We didn’t get into a professional studio until Rick Rubin came along. But Rick did not want me in the Geto Boys. He didn’t like my rhyme style. Rick wanted to exploit the fact that we were from Texas and I didn’t rap like I was from Texas. I never asked what changed Rick Rubin’s tune. However, I know early on he wasn’t f###### with me. I guess he felt like since we started together, we should finish together, so Scarface stays.

We Can’t Be Stopped (1991)Geto Boys

I think my manic depressive state and suicidal tendencies played a huge role on who I was back then. “Mind Playing Tricks On Me” was one of the numerous songs I wrote and produced myself. There were three verses: my first two verses—the verse that Bill rapped was my own third verse. It was a record I originally recorded for my solo album, but nobody wanted that song. I swear…nobody. Willie D. didn’t think the record would work, but he wrote a verse to it anyway after J had done his research on this song. He found some people who were really feeling it. He wanted everybody to rap on it. It became a Geto Boys record.

If you look at my face on the We Can’t Be Stopped album cover you can tell I didn’t want to be apart of that photo shoot. Bill was still in the hospital. He was highly sedated, man. (Just days before the We Can’t Be Stopped photo shoot, a drunken and depressed Bushwick Bill shot himself in the eye after his girlfriend refused to shoot him during an altercation.) We took that picture at the actual hospital where Bill was at. And Chief, who was our manager at the time, said, ‘Bill, take the eye patch down.’ And I was like, ‘Awww f###! Man, this is some b#######.’ I strongly believe that what goes on in this house stays in this house. I didn’t really want to put Bill out there like that. How many people have gotten their eye shot out and captured it on an album cover for everyone to remember? It’s hard to wake up in the morning and deal with that one.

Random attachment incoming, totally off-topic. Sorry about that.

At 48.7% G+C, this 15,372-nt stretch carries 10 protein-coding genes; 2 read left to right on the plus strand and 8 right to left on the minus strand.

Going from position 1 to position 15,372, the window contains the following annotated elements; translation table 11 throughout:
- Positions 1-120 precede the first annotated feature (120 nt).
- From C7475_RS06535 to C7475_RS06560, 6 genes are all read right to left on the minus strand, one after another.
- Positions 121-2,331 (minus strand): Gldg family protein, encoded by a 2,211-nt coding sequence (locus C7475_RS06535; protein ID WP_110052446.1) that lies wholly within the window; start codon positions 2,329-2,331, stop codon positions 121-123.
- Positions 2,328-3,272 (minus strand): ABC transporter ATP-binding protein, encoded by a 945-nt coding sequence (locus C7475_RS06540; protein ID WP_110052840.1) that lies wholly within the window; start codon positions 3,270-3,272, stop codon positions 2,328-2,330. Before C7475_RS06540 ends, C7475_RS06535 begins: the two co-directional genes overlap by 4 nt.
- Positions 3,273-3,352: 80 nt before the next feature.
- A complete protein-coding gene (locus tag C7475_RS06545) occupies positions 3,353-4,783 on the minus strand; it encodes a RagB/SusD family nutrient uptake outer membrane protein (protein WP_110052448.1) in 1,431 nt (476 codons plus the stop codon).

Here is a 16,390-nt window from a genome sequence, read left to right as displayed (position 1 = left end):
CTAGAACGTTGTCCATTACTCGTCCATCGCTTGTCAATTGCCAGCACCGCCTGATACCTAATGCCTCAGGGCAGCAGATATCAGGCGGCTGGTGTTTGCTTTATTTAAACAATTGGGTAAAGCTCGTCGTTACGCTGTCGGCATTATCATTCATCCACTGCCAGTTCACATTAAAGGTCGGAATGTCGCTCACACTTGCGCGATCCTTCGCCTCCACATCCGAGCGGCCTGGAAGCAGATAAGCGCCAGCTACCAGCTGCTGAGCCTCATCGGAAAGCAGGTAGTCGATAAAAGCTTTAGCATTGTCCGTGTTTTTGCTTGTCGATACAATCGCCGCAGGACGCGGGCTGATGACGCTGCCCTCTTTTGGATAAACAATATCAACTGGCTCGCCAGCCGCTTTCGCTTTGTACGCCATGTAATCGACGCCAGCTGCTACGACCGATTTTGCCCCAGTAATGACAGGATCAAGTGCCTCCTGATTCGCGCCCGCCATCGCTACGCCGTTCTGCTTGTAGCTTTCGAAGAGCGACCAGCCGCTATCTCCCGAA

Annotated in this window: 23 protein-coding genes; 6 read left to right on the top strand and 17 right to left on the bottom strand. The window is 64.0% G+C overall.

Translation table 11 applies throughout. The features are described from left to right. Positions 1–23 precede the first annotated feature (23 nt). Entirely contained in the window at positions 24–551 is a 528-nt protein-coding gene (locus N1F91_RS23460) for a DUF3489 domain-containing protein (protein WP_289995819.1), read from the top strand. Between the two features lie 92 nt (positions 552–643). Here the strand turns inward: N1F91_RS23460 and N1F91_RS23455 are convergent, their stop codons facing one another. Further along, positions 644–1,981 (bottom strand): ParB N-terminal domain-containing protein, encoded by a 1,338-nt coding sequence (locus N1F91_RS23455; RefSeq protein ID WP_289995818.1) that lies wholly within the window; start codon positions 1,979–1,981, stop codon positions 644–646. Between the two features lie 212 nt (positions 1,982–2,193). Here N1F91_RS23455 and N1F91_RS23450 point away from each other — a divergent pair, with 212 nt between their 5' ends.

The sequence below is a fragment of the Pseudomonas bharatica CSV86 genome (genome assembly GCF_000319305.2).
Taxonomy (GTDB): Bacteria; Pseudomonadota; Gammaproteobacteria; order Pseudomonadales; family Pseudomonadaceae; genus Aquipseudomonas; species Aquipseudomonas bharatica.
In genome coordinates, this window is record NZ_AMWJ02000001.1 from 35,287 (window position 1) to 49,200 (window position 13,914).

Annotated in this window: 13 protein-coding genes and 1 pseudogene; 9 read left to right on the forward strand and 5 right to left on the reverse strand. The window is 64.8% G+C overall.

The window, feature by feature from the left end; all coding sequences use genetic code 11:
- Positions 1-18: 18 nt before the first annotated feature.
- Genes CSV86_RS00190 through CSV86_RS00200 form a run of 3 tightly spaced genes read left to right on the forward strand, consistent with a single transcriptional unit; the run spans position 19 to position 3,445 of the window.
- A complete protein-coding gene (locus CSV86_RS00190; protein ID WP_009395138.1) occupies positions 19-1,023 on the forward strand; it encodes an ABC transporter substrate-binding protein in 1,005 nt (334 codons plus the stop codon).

Mr. Scarface Is Back (1991)

That album cover was shot near the same place we recorded the first Geto Boys album. And, no, that wasn’t real coke on the table. That was f###### flour. But the guns were real. Still, I was so reckless back then that at 19-year-old I know I would have taken that coke and sold it [laughs].

Willie D. didn’t like the fact that Scarface of the Geto Boys was printed on the cover. He did not like that s### one bit. But the plan was for me to always go solo. J new that; it was always understood. I think a song like “Mr. Scarface” became so popular because there were a lot of elements to it. First, it had that nursery rhyme intro that everybody could sing to. Then there was a real story you could follow. I consider myself a storyteller.

READ IT ALL: Scarface Breaks Down Geto Boys & Solo Catalogue